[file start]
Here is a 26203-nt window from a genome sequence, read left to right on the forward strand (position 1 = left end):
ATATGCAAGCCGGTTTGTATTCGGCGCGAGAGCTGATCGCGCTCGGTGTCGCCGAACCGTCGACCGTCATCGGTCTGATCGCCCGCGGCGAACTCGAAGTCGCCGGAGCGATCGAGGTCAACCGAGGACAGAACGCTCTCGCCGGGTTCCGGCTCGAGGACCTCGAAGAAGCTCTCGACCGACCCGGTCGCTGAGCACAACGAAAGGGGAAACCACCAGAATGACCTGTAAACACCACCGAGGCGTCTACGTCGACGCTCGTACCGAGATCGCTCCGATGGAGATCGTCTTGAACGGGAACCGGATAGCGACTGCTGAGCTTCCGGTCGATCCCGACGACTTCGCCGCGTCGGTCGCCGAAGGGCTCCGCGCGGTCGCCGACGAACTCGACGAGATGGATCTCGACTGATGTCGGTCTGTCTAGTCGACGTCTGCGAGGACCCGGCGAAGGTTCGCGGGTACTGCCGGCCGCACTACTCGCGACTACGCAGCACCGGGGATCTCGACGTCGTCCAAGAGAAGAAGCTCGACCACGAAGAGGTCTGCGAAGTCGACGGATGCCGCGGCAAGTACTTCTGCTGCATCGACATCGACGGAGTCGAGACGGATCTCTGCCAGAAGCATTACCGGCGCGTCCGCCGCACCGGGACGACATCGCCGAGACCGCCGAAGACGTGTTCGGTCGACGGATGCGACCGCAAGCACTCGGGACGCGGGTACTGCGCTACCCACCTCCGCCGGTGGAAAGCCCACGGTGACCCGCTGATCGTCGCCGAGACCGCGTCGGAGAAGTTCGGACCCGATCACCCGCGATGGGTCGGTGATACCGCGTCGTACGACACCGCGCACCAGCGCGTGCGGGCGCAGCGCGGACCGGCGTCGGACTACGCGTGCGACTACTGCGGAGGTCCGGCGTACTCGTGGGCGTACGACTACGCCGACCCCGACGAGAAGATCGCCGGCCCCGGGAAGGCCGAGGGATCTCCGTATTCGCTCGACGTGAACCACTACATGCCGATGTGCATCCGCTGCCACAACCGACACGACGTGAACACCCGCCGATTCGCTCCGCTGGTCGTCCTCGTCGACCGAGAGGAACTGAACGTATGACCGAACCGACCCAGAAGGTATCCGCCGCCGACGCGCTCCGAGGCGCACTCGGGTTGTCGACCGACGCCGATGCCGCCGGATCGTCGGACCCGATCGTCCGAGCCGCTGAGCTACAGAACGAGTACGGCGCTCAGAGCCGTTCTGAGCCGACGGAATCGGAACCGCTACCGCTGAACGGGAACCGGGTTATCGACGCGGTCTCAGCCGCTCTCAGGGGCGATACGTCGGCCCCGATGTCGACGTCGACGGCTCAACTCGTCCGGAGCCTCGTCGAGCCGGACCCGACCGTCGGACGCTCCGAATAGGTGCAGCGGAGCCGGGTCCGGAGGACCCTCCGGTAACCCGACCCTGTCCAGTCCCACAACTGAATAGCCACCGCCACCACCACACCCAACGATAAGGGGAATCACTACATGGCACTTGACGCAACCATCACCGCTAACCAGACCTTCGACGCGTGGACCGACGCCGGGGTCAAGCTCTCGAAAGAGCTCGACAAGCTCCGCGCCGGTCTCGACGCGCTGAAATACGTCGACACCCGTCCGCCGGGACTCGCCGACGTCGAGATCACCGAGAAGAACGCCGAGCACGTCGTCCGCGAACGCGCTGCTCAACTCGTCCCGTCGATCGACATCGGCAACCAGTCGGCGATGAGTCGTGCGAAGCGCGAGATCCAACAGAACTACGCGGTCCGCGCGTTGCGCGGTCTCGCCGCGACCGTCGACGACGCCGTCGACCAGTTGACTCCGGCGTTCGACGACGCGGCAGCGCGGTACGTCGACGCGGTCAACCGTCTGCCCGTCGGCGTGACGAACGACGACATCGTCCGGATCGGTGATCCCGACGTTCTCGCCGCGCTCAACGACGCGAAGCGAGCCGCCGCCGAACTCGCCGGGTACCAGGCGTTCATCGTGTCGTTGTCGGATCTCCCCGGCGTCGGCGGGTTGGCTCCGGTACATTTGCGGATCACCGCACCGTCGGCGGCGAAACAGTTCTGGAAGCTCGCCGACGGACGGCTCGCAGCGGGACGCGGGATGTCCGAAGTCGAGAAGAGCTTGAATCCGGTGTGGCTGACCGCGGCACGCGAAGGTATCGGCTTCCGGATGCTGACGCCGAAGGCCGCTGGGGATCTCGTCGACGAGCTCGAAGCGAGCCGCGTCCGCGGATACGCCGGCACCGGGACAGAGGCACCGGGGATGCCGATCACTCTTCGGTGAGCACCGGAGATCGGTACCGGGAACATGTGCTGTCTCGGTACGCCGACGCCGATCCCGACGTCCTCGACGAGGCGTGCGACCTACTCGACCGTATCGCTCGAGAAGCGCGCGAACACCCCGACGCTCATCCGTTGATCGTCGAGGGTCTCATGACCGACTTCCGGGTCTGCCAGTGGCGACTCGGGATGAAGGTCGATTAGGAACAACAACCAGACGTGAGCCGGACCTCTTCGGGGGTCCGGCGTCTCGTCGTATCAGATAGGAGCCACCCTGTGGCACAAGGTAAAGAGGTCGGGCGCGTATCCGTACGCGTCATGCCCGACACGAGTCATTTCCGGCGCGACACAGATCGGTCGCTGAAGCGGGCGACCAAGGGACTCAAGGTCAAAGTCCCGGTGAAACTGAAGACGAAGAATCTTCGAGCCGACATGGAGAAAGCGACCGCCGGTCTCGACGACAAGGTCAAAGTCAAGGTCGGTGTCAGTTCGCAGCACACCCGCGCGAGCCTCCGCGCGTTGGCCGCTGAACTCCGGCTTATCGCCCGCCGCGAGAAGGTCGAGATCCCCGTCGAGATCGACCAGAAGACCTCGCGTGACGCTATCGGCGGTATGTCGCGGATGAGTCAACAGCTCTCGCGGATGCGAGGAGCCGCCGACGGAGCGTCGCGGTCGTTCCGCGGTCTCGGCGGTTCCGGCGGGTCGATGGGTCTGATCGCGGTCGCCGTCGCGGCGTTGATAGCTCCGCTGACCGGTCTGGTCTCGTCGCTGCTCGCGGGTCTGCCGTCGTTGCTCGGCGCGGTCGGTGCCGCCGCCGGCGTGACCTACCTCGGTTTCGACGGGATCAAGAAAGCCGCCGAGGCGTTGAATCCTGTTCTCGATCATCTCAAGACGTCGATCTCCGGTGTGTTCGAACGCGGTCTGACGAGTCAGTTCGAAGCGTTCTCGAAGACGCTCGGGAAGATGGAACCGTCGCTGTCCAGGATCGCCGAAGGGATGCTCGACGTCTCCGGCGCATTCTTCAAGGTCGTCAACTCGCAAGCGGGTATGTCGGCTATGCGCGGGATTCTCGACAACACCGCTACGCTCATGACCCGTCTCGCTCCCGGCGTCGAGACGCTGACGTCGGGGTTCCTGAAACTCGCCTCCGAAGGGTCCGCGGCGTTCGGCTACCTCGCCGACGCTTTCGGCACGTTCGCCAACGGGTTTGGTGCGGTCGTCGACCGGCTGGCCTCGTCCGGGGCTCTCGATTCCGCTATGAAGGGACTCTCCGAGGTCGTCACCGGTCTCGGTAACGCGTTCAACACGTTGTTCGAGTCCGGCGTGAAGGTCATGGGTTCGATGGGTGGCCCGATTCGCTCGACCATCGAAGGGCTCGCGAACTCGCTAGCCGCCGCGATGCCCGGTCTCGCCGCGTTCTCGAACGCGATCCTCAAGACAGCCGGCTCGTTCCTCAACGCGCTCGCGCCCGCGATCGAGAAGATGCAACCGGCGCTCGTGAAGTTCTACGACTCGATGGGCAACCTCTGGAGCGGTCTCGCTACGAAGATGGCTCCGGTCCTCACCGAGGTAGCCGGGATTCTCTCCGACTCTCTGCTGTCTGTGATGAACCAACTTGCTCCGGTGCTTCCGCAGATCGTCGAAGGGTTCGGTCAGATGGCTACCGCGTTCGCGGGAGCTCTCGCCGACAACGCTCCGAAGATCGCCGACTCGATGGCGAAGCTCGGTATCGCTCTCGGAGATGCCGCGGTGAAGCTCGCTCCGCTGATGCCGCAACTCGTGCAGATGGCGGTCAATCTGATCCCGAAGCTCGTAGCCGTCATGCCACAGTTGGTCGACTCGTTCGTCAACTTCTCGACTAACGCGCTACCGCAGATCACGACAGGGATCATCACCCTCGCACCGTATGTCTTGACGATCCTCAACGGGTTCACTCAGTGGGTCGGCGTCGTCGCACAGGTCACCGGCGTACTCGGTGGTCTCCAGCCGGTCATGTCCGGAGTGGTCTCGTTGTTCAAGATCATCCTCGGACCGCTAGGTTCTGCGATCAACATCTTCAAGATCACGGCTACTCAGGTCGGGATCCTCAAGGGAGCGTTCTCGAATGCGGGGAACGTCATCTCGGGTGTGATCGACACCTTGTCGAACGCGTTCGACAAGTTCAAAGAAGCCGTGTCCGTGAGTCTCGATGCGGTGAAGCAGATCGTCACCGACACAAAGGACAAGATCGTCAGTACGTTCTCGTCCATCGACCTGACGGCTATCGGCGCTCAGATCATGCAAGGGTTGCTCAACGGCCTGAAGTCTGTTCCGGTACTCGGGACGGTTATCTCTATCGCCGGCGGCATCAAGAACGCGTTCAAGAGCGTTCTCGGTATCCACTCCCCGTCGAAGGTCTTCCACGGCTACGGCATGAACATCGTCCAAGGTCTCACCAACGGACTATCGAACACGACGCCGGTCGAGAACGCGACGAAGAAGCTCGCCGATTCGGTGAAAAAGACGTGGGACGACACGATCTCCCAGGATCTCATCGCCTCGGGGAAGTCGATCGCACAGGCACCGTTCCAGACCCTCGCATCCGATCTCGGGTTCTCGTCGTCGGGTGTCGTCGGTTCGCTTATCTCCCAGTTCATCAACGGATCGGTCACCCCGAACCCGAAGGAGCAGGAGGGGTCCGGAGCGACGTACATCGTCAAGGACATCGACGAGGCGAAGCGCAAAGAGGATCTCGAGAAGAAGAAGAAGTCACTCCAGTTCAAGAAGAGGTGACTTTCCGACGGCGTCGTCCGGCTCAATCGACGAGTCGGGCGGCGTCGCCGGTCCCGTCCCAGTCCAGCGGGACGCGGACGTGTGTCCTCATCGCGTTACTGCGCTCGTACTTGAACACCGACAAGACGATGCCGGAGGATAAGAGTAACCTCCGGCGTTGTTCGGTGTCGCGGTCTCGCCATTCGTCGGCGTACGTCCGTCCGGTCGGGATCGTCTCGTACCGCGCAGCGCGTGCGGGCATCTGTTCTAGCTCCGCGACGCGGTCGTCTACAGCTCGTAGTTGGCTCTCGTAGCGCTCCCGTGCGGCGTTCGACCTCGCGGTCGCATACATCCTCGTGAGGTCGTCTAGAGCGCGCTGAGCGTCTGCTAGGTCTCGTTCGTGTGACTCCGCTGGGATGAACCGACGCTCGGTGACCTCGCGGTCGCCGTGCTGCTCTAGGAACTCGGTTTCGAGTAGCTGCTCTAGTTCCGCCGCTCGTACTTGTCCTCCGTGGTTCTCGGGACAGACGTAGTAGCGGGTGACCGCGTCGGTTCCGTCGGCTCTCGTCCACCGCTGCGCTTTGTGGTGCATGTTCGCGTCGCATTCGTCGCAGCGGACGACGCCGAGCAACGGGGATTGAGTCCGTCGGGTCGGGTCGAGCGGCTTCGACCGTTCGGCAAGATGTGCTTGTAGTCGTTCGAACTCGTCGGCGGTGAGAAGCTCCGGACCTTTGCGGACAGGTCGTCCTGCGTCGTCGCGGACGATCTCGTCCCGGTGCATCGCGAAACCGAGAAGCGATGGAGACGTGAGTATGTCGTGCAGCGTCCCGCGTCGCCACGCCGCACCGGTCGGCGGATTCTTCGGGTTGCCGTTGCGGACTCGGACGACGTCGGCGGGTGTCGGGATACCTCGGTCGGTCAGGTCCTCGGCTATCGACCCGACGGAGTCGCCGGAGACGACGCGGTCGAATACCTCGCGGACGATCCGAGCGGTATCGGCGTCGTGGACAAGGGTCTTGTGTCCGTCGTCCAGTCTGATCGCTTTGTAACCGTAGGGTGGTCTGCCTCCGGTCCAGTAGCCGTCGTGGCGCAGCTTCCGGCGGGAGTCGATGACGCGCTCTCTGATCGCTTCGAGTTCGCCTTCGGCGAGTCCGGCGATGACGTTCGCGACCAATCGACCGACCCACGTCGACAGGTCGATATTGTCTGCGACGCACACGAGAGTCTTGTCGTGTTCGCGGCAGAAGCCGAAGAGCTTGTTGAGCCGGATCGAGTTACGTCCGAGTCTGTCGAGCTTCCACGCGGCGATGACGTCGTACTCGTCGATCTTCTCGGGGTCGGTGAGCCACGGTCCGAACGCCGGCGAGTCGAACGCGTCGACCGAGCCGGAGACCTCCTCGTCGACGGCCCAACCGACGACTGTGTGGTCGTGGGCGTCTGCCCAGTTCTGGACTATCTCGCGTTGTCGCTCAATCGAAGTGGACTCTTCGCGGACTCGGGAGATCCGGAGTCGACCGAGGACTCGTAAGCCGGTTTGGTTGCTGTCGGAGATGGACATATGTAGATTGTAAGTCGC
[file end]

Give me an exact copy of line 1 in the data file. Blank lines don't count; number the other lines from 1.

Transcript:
Here is a 26203-nt window from a genome sequence, read left to right on the forward strand (position 1 = left end):